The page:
Some Religious Implication of Modern Cosmology
We’re in Wonderland:
Alice laughed. "There's no use trying," she said: "one can't believe impossible things."
I dare say you haven't had much practice," said the Queen. "When I was your age, I always did it for half-an-hour a day. Why, sometimes I've believed as many as six impossible things before breakfast."
Tales filled with seemingly impossible ideas about of the creation, evolution and ultimate fate of our Universe have been told and re-told for centuries. How can scientists reconcile the mythos, religion and faith that are so vital to our humanity with the awesome power of our human capacity for logic, reason and science.
The key to our ability to study the evolution of the Universe is the fact that we are able to look back in time. Light moves at a finite speed. Thus we see our Sun as it was 8 minutes ago, the next nearest star as it was 4 years ago, and so on.
In addition, knowledge is greatly enhanced by data sent to us from space by new instruments such as the Hubble Deep Space Telescope and the WMAP Probe that is mapping the intensity of 13.3 billion year old electromagnetic energy. Scientists also use particle accelerators here on Earth to learn about the interactions of high-energy fundamental particles.
The latest story of our origin and ultimate fate, known as the standard big bang model, is based on new data and theories that are not yet in popular books on Cosmology.
How Did We Arrive at the Present?
At the dawn of time, 13.7 billion years ago, our Universe was unbelievably small and hot. The Big Bang started with a quantum era that lasted only one 10 million billion billion billion billionths of a second (or 10-43rd seconds). This ridiculously short era cannot be investigated or explained by science. This is because our tiny expanding ball was less than 10-35 meters in diameter -- below the limit of knowability set by quantum theory. So, like the Earth in the Genesis story, the very early Universe is without form. Would Alice or the Queen call this an impossible idea?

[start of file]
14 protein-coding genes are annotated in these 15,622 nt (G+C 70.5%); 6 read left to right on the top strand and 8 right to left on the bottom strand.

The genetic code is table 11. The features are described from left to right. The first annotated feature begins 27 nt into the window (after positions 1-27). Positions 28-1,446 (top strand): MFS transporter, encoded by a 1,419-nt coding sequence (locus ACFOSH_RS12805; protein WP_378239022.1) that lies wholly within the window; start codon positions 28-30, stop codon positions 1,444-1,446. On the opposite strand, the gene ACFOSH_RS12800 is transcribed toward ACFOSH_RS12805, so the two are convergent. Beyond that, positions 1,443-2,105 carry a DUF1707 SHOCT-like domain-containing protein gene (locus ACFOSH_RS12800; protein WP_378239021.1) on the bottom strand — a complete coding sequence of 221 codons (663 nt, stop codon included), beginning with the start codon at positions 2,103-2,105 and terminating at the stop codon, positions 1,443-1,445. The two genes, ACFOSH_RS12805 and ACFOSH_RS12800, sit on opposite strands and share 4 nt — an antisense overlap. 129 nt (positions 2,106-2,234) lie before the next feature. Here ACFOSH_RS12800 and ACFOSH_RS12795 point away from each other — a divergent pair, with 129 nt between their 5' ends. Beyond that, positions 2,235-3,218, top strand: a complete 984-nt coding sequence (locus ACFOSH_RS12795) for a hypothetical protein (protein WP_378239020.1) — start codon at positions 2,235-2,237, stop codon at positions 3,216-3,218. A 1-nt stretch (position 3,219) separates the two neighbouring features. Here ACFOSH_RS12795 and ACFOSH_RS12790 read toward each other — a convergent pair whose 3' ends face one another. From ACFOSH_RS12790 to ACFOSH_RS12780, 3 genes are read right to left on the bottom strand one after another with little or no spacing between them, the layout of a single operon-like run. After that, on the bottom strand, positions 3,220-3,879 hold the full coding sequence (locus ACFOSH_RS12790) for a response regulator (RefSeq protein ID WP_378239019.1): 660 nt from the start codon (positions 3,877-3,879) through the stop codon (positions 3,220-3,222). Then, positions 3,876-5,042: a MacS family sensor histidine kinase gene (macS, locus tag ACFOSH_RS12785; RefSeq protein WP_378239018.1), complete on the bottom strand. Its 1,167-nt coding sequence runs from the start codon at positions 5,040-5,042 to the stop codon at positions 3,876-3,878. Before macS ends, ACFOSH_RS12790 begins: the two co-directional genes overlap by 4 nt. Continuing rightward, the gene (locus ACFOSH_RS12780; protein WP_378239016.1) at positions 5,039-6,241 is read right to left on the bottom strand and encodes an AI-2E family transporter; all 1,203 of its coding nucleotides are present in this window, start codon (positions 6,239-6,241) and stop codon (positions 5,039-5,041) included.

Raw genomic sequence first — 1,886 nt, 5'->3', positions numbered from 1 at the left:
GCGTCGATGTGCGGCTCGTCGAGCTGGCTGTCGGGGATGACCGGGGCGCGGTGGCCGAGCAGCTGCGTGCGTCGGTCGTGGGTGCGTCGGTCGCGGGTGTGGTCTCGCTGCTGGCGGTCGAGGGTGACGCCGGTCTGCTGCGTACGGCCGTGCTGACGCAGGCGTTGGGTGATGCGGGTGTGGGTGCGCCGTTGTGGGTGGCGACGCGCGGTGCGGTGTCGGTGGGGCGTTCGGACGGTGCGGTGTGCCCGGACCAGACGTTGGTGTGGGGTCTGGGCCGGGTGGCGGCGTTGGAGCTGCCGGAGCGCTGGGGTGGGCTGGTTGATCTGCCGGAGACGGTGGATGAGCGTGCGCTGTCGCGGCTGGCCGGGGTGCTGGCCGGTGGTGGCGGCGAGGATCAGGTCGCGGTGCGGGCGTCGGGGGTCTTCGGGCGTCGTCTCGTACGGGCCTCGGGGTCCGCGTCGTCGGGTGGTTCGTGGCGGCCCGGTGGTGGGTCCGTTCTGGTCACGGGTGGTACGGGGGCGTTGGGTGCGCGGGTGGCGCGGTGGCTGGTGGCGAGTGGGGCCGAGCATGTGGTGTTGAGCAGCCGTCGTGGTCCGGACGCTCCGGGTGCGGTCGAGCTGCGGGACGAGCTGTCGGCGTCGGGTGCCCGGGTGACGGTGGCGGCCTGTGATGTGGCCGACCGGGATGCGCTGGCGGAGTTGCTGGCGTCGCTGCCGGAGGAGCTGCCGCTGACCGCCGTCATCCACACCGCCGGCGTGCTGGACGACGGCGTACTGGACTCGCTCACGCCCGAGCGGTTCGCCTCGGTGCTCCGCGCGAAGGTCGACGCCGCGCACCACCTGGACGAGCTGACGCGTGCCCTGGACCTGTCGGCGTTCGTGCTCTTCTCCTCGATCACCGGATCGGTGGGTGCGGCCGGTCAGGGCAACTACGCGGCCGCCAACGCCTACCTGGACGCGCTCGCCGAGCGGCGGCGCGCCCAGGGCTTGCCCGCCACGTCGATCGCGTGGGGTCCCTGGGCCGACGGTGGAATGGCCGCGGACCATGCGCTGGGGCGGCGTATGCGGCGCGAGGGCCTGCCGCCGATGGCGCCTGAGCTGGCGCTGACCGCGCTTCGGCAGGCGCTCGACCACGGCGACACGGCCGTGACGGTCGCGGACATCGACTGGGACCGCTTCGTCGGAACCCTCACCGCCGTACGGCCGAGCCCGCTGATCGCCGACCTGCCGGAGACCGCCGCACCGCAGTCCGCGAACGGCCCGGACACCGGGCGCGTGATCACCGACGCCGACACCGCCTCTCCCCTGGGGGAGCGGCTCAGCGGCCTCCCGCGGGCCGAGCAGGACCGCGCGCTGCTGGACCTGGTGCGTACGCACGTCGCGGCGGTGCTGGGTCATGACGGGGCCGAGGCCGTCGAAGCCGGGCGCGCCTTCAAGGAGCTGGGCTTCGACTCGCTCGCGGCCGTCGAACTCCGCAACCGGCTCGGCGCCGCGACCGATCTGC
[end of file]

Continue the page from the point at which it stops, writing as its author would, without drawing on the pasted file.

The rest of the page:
The next 13.7 billion years of evolution involved continuous expansion and cooling. As particles in the Universe cooled, on average, they moved more slowly. As the Universe expanded, its density decreased and particles encountered each other less often. Even if particles attract each other they cannot stick together if they are moving too fast or if they are too far apart. The rate at which various types of new particles evolve depends on the average temperature and density of the universe. We can demonstrate the reason for this dependence by observing whether or not particles that are magnetically attracted to each other can stick together when they are moving rapidly.
The first known era of cosmic evolution starts when a soup of quarks, gluons, electrons and other fundamental particles began interacting. This set off a continuous sequence of processes that led to the formation of nuclei and electrons, then atoms, then clouds of atoms, then stars and galaxies and then combinations of atoms into both simple and complex molecules, and finally living organisms.
During the 1st second most of the quarks cooled enough so that gluon forces caused them to form into nearly indestructible electrons, protons and neutrons—the stuff eventually needed to form the atoms that we’re made of.
After about 3 minutes strong nuclear forces caused neutrons and protons to combine and become atomic nuclei.
Then 380 thousand years later electrons and the nuclei combine to form atoms.
In the next 13.3 billion years gravitational forces between electrically neutral atoms caused them to form clouds of matter. These clouds eventually condensed into stars, galaxies and solar systems. When large stars, called supernovas, accreted too much matter, they exploded and dispersed heavy elements throughout the Universe. Supernova fragments gave birth to new stars and solar systems containing the heavy atomic elements needed to produce complex molecules.
About 5 billion years ago our solar system began forming into a spiraling system containing debris from earlier supernova explosions. Atoms combined into increasingly complex molecules both on Earth and on comets and asteroids that bombarded the Earth.
Early forms of life date back 4 billion years with the creation of self-replicating molecules which started the process of biological evolution. Modern homo sapiens emerged in Africa about 100 thousand years ago-- an intelligent, self-aware species capable of pondering who they are and how they came to be. Another impossible idea for Alice?
Simple calculations show that we have occupied an essentially infinitesimal fraction of a vast Universe for a tiny proportion of the time the Universe has existed.
Some Theological Implications of the Big Bang
A theological question raised by scientists and others who understand the Big Bang model centers around whether on not the model supports the existence of a creator who assembled the matter and energy with an initial set of particles and developed a set of interaction laws to govern its evolution.
One view expressed by British philosopher William Craig is: “Since whatever begins to exist has a cause, there must exist a transcendent cause of the Universe.”